A real palazzo

The word “palazzo” is thrown around loosely here. At the end of the day, it’s used to mean “apartment building.” But there are, in Milan, palazzi which deserve the unavoidable association an English speaker makes with the word “palace.” Here and there, usually on corners, but not always, are truly palatial-looking buildings. Ornate, grand, fairy-tale like, with an architectural vernacular verging—successfully, I’d say—on the brink of kitsch-castle.

I spotted this one the other day while ambulating in a neighborhood far outside my beaten path. It was impossible not to stare at its various textures—real and faux—and to marvel at the mix of materials. I suppose what holds it all together is the color palette, which grows out of those earthly prime materials: argilla (clay, as in brick), limestone (cement), and marble (both real and trompe l’oeil).

It’s a building to touch, to read in braille with outstretched fingers—who can resist those pyramid shaped bricks? The tiles in the entry way? The lion’s head perched above the necessary bureaucratic signage? The rough, gravelly stone cladding the building’s base? The bricks set in the traditional offset pattern but also in a gridded formation, outlining the iron-clad symmetry of the structure? And even the horizontal ridges of the closed taparelle (exterior window blinds)?

What story would these walls tell? I wonder. You can only imagine that the lives lived inside them contain some of the same conflicting elements, no? Intrigue, art and artifice, discipline and chaos, exuberance and sobriety, harmony and the lack thereof, and above all the desperate Milanese need to maintain appearances at all costs.

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2 Responses to A real palazzo

  1. Ann Moore says:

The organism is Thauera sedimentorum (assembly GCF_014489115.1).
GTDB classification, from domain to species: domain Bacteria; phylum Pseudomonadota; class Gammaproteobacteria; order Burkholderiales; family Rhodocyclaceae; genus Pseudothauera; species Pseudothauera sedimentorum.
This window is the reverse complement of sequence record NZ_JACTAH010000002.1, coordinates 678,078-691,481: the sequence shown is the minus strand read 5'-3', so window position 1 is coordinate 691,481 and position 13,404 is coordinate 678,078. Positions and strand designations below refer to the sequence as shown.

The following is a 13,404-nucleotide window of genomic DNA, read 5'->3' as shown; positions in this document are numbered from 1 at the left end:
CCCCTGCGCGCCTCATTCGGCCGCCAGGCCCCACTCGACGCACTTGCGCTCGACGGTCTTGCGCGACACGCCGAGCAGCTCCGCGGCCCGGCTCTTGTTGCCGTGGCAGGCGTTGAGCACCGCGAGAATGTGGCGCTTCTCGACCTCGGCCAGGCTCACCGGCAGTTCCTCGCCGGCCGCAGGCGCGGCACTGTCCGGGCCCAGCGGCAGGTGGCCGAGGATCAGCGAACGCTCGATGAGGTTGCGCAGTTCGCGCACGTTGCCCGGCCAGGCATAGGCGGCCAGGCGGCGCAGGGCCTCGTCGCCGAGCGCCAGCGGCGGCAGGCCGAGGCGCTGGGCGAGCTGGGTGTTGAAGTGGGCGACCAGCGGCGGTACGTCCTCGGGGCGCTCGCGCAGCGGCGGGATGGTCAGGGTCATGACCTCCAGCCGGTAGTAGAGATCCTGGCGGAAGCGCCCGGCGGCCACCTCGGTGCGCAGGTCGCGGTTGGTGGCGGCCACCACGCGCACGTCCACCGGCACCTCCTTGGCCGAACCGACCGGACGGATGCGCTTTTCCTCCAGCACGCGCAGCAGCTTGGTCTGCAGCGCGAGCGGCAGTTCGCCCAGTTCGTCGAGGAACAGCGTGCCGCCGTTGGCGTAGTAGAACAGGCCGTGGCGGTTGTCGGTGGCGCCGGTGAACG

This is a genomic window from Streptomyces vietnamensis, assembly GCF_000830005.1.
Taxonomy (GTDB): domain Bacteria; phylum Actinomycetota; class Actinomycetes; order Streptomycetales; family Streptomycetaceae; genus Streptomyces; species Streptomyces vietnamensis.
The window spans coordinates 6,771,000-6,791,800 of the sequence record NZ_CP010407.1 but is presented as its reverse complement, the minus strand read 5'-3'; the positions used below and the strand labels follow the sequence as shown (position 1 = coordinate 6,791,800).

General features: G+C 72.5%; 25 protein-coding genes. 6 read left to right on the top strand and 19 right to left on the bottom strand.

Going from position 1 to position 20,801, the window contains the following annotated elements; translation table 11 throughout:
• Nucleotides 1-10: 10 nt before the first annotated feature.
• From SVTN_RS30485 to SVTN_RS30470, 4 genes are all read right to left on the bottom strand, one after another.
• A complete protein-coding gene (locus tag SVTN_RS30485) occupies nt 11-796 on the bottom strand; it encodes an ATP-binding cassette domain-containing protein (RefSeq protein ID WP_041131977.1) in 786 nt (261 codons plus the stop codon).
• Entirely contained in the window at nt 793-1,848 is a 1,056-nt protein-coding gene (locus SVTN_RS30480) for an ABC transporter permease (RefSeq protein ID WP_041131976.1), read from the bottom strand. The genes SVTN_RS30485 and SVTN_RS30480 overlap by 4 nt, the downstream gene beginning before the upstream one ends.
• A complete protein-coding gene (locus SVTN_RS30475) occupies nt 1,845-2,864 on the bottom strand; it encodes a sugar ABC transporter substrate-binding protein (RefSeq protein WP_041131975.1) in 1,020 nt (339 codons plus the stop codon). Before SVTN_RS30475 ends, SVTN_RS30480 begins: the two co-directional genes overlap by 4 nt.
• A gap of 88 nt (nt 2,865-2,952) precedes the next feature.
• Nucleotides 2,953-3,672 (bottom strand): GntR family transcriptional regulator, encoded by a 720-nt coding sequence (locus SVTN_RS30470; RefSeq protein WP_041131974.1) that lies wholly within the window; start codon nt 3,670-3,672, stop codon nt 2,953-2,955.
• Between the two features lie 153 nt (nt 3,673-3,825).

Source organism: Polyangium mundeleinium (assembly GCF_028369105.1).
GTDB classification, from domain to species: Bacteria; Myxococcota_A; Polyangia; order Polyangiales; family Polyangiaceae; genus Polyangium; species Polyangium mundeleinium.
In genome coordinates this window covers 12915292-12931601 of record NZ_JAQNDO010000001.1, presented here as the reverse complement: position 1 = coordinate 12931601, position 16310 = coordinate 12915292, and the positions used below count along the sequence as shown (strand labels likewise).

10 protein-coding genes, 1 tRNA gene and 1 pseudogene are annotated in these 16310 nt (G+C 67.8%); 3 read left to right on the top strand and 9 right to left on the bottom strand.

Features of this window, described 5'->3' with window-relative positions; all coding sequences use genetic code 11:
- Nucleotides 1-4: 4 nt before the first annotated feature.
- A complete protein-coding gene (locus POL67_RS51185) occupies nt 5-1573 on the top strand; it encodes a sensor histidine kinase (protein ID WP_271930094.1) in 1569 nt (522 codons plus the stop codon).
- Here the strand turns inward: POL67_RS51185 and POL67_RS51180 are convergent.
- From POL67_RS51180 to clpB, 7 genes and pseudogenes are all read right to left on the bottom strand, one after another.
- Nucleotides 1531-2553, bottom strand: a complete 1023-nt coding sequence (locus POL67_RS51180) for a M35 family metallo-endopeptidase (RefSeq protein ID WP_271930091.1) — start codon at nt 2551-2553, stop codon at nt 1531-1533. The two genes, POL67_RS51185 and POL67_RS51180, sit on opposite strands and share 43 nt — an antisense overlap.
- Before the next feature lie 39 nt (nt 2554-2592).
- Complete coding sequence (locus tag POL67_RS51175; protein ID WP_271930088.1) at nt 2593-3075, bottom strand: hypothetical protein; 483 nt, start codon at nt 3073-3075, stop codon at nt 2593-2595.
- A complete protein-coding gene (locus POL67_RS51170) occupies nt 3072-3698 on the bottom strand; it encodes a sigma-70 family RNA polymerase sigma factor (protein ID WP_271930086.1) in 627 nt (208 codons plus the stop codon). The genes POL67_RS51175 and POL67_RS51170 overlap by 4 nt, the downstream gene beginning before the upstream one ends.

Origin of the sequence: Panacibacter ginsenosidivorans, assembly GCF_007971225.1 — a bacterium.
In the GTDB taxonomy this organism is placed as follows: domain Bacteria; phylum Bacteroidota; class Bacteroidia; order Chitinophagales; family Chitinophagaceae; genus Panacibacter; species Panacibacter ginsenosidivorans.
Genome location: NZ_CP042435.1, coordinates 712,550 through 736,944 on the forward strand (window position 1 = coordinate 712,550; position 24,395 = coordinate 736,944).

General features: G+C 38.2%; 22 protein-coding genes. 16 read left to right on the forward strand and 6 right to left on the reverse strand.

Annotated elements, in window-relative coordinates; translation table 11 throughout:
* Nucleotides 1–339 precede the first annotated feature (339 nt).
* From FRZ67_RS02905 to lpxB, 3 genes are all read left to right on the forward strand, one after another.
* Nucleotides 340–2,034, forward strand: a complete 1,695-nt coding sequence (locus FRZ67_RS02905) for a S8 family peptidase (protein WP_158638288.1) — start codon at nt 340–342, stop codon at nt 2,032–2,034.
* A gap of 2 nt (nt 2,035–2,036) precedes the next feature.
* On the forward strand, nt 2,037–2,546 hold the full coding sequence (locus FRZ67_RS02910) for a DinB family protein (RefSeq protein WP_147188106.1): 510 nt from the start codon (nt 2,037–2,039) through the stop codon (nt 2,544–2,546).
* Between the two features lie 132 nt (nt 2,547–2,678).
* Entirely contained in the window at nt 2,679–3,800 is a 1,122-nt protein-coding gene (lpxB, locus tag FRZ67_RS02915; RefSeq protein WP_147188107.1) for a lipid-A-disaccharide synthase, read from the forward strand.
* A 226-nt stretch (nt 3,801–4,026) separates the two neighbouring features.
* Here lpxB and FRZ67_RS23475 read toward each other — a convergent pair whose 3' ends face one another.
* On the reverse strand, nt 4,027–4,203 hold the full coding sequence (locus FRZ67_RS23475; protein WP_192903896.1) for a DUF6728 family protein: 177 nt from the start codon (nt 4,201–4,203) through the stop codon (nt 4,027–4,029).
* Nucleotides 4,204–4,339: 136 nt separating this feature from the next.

So beautiful. We have the same kind of ornate finishing on relatively few buildings here in New York City (and increasingy few, as new structures go up), but what you have written today is very relevant to what I was thinking as I was walking the streets yesterday: The new buildings, I suppose for reasons of cost, are sleek, straight-lined, glossy, of varying heights but mostly tall. The older buildings have much more visual variety and character. I don’t have the vocabulary to describe the building that I see across the street when I look out my windows: It is cream colored brick above the first two floors, which are cement or stone of the same color, but ornate with arches over the entries; flutings, tiny curly-headed upper bodies of angels, or scholars, at the base of each of the numerous rising columns in which, above the stone (or whatever), the bricks are laid, not flat but at complementary angles so that they create, from there to the roof, a series of parallel brick “columns.” And so forth. I could go on, but I see that I don’t have the vocabulary to describe what I am seeing. And that is just one very ordinary building. The New York Public Library around the corner, an immaculately white and spectacularly low rise structure, has recently been gorgeously refurbished. What very heaven it is, just to walk the streets in New York City, as in Milan, and look.

  2. Debra Kolkka says:

    I just love these details on buildings in Italy. I find them fascinating. Visitors to Italy from Australia always amuse me when they say quite boastfully that they are going to stay in an Italian villa. They are not impressed when I tell them that villa means house, and think I am being mean. I can’t imagine what they think a palazzo is.

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